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Some factors that affect your health are outside of your control. However, many important risk factors are within your power to change. This includes getting shots, called vaccinations, that help protect you from certain illnesses. Vaccines are some of the safest therapies around. Although all therapies, including vaccines, pose the rare chance of serious side effects, for most people, the risks from the diseases are far greater than the risks from the vaccines. Contact your health care provider or local health department for a list of doctors who give these shots. Your city or county health department or local hospital may operate clinics that provide these vaccines. The American Geriatrics Society's Health in Aging Foundation recommends the following vaccinations for most older adults.
What it does: Protects against annual influenza viruses.
Who needs it: The Centers for Disease Control and Prevention (CDC) recommends any type of flu shot licensed for persons aged ≥65 years (standard or high-dose, adjuvanted or unadjuvanted or recombinant influenza vaccines). While everyone should get a flu vaccine, the CDC notes that it is especially important for the following people to get flu shots because they are at high risk for having serious flu-related complications: anyone who is 65 years of age or older; nursing home residents; and people with serious health conditions such as heart disease, diabetes, asthma, lung disease or HIV. Caregivers for older adults should also get vaccinated to avoid spreading the flu.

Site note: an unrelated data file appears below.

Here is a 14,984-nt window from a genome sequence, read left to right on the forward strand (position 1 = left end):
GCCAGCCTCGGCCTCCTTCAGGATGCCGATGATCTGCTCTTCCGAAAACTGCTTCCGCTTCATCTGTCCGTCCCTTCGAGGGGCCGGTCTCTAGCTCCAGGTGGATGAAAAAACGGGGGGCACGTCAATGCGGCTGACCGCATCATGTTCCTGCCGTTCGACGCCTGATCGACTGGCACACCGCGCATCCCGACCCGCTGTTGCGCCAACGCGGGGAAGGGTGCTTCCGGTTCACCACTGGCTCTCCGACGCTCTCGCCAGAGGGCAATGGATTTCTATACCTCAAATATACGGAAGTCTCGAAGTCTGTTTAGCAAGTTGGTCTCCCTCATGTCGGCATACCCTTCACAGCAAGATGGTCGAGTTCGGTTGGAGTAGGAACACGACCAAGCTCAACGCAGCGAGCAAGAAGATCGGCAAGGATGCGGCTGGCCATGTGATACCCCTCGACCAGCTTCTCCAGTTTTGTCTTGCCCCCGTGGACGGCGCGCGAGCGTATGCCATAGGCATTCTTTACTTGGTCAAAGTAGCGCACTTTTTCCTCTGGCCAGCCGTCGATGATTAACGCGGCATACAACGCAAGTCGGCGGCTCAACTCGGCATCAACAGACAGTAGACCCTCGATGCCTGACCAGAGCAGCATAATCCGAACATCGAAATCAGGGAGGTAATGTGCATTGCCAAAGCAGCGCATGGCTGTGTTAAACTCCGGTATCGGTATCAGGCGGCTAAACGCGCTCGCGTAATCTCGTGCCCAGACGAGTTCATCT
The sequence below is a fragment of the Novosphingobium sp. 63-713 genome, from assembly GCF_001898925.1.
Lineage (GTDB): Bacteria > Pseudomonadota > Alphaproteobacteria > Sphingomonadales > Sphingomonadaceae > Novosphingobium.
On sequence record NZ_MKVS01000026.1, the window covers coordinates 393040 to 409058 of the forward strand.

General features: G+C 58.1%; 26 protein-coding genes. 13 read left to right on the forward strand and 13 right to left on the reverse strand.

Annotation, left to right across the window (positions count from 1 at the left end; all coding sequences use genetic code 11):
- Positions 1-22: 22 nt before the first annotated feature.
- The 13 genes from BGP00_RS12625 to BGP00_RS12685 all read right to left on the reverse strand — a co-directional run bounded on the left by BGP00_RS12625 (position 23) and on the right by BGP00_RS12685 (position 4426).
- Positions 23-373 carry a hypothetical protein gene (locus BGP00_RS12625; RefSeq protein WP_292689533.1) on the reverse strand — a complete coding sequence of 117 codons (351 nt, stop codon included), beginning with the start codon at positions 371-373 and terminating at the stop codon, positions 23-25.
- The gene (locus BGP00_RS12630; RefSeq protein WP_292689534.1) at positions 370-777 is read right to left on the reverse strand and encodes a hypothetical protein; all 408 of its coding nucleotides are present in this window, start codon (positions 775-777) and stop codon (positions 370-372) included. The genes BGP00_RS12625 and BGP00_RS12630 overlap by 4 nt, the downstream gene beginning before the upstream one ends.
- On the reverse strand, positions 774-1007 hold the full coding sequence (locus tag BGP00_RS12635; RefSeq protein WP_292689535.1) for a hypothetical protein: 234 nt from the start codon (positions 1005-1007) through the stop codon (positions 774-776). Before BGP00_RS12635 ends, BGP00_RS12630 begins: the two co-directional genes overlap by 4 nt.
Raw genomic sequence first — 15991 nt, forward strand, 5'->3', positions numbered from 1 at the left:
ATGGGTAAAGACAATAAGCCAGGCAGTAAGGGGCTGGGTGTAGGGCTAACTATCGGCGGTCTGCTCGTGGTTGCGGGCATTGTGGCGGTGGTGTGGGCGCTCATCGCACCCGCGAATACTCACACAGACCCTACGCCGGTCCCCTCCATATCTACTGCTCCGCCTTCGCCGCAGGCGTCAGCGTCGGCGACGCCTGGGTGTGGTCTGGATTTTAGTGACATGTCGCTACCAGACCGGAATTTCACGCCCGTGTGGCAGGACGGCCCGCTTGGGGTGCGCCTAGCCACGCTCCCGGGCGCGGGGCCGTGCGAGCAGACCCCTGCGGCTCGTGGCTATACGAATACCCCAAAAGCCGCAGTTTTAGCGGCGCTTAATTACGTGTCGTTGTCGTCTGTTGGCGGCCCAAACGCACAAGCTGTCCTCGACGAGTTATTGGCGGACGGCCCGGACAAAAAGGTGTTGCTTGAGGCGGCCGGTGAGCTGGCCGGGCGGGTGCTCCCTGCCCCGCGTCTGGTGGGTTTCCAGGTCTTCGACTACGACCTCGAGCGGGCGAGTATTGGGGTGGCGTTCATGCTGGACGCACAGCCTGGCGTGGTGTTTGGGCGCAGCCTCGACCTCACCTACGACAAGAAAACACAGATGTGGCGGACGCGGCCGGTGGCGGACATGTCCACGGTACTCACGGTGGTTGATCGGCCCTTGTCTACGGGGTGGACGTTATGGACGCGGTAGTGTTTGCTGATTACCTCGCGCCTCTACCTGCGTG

Who should NOT get it: People who have had allergic reactions to flu shots in the past, or have been diagnosed with Guillian-Barre Syndrome.
When to get it: Because new strains of the flu develop constantly, the flu vaccine must be given yearly. You should get your flu shot in the fall.
What it does: Protects against pneumococcal bacteria, which can cause pneumonia and blood and brain infections.
Who needs it: Anyone 65 years or older.
When to get it: Ask your healthcare provider. Two different types of pneumococcal vaccine are recommended now. They are called pneumococcal conjugate vaccine (PCV)13 and pneumococcal polysaccharide vaccine (PPSV)23.
What it does: Protects against two potentially deadly bacterial infections. A second, and different, form of the vaccine (called “Tdap”) protects against tetanus, diphtheria, and pertussis (whooping cough).
Who needs it: Everyone. It is now recommended to get a one-time dose of the “Tdap” version if you are 65 or older to be protected from whooping cough.
When to get it: Once every 10 years.
Shingles (Herpes Zoster) Shot
What it does: A new shingles (herpes zoster) vaccine, also known as Recombinant Zoster Vaccine (RZV) and the older live zoster vaccine protect against the development of shingles. The recombinant zoster vaccine reduces the risk by 97% in persons 50 years of age and older, and about 90% in persons 70 years of age and older. The RZV protects against the development of chronic pain from shingles (also called postherpetic neuralgia), reducing the risk by 85% in persons 70 years of age and older. The live zoster vaccine reduces the risk of shingles by 70% in persons age 50-59, 64% age 60-69, 37% age 70 and older, and reduces postherpetic neuralgia by 66% across all age groups.
Who needs it: The CDC recommends the recombinant zoster vaccine over the live zoster vaccine for persons age 50 years and older.
Who should NOT get it: People who have a history of a severe allergic reaction to any component of the vaccine.
When to get it: Ask your healthcare provider. The CDC also recommends the recombinant zoster vaccine for persons who previously received the live vaccine.
The recombinant zoster vaccine requires two doses with the second dose given anytime between 2-6 months after the first dose.
Last Updated September 2019